Leadership — Atlanta

 

 Dykstra_Robert_web.jpgRobert C. Dykstra is the Charlotte W. Newcombe Professor of Pastoral Theology at Princeton Theological Seminary, where he earned both the M.Div. and Ph.D. degrees. A native of Minnesota, he is a lifelong member of the Presbyterian Church (USA) and an ordained Presbyterian minister. He served for a number of years as a minister, youth minister, hospital chaplain, and pastoral counselor. His academic interests include pastoral care and counseling, contemporary psychoanalytic theory and developmental psychology, pastoral preaching, and the integration of biblical and theological precepts with contemporary research in the human sciences. His publications include Losers, Loners, and Rebels: The Spiritual Struggles of Boys (with Allan Hugh Cole Jr. and Donald Capps (Westminster John Knox Press, 2007) and Images of Pastoral Care: Classic Readings (Chalice Press, 2005).

Topics for lecture and roundtables: “Finding Ourselves Lost: Lessons from Luke on the Pastoral Life.”
“Finding Ourselves Lost” will build on Jesus’ parable of the one lost sheep from Luke 15. The parable underscores the vulnerability of individuals to confusion and humiliation and advocates for Jesus’ sometimes radical preference for the individual over the community as a path to greater mutual acceptance and forbearance.

“Unrepressing the Kingdom” will draw from Jesus’ convictions, expressed in Luke 17 and elsewhere, that the kingdom of God is to be found within and among persons and is epitomized in the lives of infants and young children. It locates children’s intuitions of the kingdom in their artistic sensibilities and capacity for artistic abandon, and considers some of the psychological mechanisms by which those sensibilities and capacities are lost over time. It conceives of our task as Christians as one of unearthing hidden shame and desire and of finding language to express what matters most in our lives.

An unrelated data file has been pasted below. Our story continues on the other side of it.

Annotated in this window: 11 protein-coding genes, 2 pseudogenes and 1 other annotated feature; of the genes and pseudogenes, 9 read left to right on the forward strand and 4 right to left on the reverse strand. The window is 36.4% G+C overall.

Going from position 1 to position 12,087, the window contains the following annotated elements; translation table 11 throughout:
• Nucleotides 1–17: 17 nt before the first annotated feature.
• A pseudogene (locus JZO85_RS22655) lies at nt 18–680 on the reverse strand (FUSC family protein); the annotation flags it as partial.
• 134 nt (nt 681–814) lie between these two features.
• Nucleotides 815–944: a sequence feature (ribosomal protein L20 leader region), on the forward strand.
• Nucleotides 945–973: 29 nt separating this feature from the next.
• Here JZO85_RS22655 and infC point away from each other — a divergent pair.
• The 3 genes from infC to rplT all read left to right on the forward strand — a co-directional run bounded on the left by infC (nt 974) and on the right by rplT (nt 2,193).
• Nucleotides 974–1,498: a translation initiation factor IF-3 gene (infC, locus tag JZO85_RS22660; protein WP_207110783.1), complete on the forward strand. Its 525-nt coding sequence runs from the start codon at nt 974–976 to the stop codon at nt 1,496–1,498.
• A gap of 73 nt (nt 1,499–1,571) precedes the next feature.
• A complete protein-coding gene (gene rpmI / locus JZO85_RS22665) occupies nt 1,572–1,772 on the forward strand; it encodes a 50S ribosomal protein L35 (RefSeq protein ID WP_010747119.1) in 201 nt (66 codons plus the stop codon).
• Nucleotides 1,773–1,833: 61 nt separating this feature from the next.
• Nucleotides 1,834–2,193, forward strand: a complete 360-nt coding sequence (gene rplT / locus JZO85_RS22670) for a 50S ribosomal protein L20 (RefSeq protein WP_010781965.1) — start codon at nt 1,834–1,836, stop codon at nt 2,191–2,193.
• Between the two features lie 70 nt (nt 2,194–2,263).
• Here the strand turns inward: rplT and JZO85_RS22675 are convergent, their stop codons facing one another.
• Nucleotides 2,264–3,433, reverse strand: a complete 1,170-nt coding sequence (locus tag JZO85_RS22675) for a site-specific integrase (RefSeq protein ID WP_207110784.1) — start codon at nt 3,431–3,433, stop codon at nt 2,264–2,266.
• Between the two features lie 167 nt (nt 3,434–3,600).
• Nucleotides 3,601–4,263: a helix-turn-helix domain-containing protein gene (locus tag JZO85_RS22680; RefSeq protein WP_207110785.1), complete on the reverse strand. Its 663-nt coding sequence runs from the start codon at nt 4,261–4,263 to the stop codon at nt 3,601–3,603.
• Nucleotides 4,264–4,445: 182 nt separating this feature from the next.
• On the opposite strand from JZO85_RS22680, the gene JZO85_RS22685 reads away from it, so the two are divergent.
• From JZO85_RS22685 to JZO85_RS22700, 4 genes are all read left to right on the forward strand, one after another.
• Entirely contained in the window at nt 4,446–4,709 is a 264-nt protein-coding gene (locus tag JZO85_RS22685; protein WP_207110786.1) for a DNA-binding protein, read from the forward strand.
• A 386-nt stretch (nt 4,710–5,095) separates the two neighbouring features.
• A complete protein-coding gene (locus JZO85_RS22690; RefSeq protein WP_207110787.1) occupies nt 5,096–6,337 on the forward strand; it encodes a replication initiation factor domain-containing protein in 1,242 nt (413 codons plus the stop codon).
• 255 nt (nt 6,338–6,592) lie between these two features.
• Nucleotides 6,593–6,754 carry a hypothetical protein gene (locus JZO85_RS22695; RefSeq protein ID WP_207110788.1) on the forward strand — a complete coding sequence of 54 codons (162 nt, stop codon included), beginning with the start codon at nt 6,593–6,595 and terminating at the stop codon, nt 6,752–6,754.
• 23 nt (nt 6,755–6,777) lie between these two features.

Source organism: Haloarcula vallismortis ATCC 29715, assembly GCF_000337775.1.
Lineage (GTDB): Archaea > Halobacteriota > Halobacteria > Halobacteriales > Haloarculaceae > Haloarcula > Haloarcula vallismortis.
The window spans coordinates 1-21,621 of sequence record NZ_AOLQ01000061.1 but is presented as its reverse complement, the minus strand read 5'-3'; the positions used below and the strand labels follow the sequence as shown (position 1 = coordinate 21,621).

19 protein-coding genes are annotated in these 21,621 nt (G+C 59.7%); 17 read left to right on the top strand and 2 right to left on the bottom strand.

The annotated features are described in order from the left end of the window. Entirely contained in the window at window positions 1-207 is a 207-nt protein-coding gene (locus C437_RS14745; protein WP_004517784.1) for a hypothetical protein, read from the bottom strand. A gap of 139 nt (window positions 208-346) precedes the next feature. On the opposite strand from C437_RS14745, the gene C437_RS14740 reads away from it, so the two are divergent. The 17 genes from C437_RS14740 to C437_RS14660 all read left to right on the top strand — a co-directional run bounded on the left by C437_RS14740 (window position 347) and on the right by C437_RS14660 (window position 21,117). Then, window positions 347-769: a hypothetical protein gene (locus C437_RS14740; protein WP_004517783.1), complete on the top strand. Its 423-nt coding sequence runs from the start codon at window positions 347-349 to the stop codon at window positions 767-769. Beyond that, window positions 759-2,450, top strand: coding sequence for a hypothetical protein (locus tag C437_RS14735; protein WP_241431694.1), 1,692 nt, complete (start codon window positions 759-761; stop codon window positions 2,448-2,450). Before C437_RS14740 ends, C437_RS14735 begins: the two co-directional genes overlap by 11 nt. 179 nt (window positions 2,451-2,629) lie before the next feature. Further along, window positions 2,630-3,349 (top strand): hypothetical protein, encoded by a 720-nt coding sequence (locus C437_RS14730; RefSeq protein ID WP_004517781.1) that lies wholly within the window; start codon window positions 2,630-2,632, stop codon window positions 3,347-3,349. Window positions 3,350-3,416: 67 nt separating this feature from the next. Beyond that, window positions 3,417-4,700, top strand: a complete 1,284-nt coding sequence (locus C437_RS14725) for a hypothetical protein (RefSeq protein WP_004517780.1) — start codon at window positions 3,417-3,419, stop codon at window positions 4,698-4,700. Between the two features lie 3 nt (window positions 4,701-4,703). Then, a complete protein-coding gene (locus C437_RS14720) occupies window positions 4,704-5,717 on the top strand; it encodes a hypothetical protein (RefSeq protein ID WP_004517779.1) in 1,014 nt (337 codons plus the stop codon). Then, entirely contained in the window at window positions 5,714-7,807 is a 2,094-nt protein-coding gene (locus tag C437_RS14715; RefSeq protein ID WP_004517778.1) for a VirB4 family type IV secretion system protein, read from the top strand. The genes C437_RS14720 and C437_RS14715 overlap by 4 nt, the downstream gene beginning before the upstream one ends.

Florence_web.jpgAnna Carter Florence is the Peter Marshall Associate Professor of Preaching at Columbia Theological Seminary in Decatur, Georgia. She is an alumna of Princeton Seminary (Class of 1988 M.Div. and Class of 2000 Ph.D. in homiletics). Her publications include Preaching as Testimony (Westminster John Knox Press, 2007) and Inscribing the Word: Sermons and Prayers of Walter Brueggemann, Editor (Fortress, 2004). She gave the prestigious Lyman Beecher Lectures at Yale University Divinity School in 2012.

Topics for lecture and roundtables: “New Reading Methods for Old Texts, for Preaching and Teaching.”
If you do a quick survey of any Bible passage, you’ll find that what is true in life is also true in scripture: the verbs dominate. Not adjectives; verbs. It’s what we do and don’t do that preoccupies human beings. And it’s the verbs we cannot imagine for ourselves (live, liberate, forgive, resurrect) that the church offers, and that we reach for, week after week. So what happens when we read scripture and let the verbs lead? At this conference, we will put a twist on dramatic theory and read the biblical “script” by focusing on the verbs that are given and chosen by the characters. What new things will we see and hear in both our sacred text and our human drama when we connect the verbs? How can that, in turn, change and renew our preaching?